New Report on Cars and Carbon

The author of today’s post, John DeCicco, Ph.D., is a Senior Fellow for Automobile Strategies at Environmental Defense.

How much carbon dioxide (CO2) are cars emitting, and is it getting better or worse? The answer is in our new report on Automakers’ Corporate Carbon Burdens. It’s the third in a series we began in 2002, and covers 1990-2005. Some findings of note:

  • Toyota and BMW have shown that it’s possible to cut the CO2 emissions rate while enjoying strong sales growth – a lesson to the other 10 automakers we examined, whose emissions rates all increased in 2005 compared to 1990. Automakers can significantly reduce carbon emissions through creative design and incremental enhancement of conventional technologies.
  • The average CO2 emissions rate from new vehicles fell 3 percent from 2004 to 2005 – the first drop in nearly two decades. We probably can thank high gas prices for this since it made new car buyers think about fuel efficiency. Gas-guzzling truck-based SUVs became less appealing, and this accelerated the shift to car-based SUVs with better fuel efficiency.

But we still have a long way to go. Despite the one year drop, the emissions rate remains 4 percent higher than it was in 1988.

The upward trend in average, per-vehicle CO2 emissions since 1988 is driven by three things:

  • The popularity of SUVs, which automakers classify as light trucks to lower the CAFE standard they’re required to meet.
  • Flexible Fuel Vehicle (FFV) credits that can be used to meet CAFE standards, even when the vehicles don’t actually use alternative fuels.
  • Lack of CAFE standards for heavier light trucks (8,500 to 10,000 pounds), which include large SUVs like the Hummer H2 and F250 pickups.

The report also tracks automakers’ overall "carbon burden", which reflects: (1) the efficiency of vehicles and the carbon intensity of the fuel they run on, and (2) the volume and mix of new vehicle sales. The carbon burden concept serves as a baseline for policymakers and automakers in developing reduction goals and strategies. An effective climate policy for the auto sector is one that results in lower carbon burdens – a reduction in total emissions.

For full details on emissions and sales for each of the carmakers, check out our report!

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  1. rwjonessr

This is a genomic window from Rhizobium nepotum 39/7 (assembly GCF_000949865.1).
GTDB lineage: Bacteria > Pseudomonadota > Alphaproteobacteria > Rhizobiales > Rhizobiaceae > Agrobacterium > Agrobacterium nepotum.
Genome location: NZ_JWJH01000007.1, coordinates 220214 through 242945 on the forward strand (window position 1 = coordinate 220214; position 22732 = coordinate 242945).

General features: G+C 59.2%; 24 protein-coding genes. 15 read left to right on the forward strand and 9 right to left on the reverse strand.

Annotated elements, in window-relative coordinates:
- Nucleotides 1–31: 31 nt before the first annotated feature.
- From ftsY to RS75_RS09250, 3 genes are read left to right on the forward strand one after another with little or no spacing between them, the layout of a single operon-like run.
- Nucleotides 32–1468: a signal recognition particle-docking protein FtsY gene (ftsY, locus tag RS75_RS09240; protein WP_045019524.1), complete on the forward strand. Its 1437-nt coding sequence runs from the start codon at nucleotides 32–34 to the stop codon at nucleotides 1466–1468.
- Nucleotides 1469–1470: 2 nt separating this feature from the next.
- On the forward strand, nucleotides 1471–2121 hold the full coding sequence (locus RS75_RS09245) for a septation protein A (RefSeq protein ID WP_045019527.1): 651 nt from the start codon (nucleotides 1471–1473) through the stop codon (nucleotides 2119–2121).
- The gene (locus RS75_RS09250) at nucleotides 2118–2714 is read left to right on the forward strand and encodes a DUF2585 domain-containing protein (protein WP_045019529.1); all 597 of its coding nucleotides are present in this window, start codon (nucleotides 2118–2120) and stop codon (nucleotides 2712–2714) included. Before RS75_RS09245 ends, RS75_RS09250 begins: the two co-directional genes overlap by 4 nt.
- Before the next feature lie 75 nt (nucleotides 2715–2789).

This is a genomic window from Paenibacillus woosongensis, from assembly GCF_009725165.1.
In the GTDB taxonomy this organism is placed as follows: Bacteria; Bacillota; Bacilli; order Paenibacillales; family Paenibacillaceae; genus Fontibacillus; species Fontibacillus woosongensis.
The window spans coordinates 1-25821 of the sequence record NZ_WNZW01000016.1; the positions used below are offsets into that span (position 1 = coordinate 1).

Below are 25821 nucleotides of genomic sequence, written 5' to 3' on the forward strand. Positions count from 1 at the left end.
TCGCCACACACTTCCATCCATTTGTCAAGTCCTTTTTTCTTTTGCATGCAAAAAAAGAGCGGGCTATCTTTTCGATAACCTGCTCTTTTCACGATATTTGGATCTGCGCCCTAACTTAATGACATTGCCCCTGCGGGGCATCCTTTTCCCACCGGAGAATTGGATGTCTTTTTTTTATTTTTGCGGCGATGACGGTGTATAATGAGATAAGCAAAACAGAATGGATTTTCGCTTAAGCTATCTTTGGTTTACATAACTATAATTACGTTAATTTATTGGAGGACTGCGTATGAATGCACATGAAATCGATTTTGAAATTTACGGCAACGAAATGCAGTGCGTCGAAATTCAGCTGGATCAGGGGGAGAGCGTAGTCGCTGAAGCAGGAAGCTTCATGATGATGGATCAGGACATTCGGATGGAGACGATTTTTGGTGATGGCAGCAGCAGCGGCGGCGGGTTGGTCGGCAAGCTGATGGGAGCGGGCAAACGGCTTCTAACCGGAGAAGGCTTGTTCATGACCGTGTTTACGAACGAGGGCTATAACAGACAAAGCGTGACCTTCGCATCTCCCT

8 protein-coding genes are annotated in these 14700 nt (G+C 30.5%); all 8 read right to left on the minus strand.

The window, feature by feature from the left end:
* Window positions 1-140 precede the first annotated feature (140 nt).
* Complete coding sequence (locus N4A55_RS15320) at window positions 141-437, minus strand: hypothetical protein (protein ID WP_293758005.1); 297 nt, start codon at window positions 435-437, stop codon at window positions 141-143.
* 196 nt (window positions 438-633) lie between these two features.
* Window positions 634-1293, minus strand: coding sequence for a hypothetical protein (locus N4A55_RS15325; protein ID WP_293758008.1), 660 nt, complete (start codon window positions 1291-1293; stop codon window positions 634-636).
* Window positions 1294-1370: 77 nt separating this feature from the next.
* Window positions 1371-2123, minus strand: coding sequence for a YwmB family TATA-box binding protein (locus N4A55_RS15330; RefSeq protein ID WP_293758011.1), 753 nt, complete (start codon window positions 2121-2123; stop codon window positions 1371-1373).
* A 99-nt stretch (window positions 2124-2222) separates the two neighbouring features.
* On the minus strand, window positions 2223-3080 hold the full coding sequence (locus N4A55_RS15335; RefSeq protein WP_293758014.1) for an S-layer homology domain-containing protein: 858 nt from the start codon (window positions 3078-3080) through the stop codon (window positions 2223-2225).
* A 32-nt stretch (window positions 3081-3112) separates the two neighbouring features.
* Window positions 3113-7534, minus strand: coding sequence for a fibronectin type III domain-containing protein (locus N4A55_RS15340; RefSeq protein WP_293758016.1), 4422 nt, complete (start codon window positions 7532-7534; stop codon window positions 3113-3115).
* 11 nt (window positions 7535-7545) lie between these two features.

Posted September 4, 2007 at 5:13 pm | Permalink

    Our focus is wrong. Europe, England, France, Japan all have high speed inter/intra country rail systems. Dwight D Eisenhour mandate a Federally Funded highway system nationwide. Begetween opposeing lanse is/exists a green belt which would beare a high speed mono rail train system. In 1962 Japan had a train running on reverse magnetic polariy that would do 360 MPH. So you tell me!. Are the auto makers gonna change. NO!. Can we do this YES!
    We must mandate it and it will happen!. Clean, comfortable, and FAST. Imageine the jobs and material we could use doing this in a nationwide defined way?. It is our only way to reduce automobile co2 emission’s 30-35% within the next 5 years.

  2. Posted September 4, 2007 at 6:04 pm | Permalink

    I agree that high speed rail is a great idea, but we’ll need both cleaner cars and car alternatives (including HSR and other innovations) to limit CO2 to climate protection levels.

  3. rwjonessr
    Posted September 4, 2007 at 6:29 pm | Permalink

    you are 100% correct, but each administraton come’s to the fight with a plan, and second plan how to get out of it (such as this would put people out of work to cap cap sales with lower CO2 emmissions) and it go’s on and on) It’s worse than health care, yet this is globally fatal!. If that is you have the good sense to understand it. We must ‘mandate’ and I mean pass ‘laws’ that make it necessar that it be done or else. The green belt between our iner/inra states are already state owned their is no property right’s to fight. It’s a matter of doing it, something like the old WPA at 63 almost 64 I want my grandchildren to not face an ice age. Bless you for your feedback.

  4. Bobby Jones
    Posted September 14, 2007 at 9:04 pm | Permalink

    Just this week in reaction to a bridge collapse over the Mississippi our dear government sent a major (another one) transportation bill in the billions of dollars out into the public aimed at making highway overpasses and bridges safe. This is a good thing. However, the 2 to 3 billion dollars of pure pork tied to the end of it just to keep the good old boy’s happy is a disgrace!. So long as our Senators and Congressmen, and yes the President reallize that the American people are looking at these bills will we ever get responsable legislative enactments. It hasn’t been too long that a bill was passed for our security, tied to the end of it was $77,000,000.00 to protect peanuts from terrorist attack!. Politics is a give and take process. However in this type of governmental nonsense American’s who work and pay the taxes are doing the giving and only the good Lord know’s to whom were giving the take.

  5. Posted January 27, 2010 at 11:42 pm | Permalink

    Hi there, I’m using Kubuntu Linux 9.0 and the Firefox 1.4.3 web browser, and your blog looks rather up. Might want to look into it. c-ya!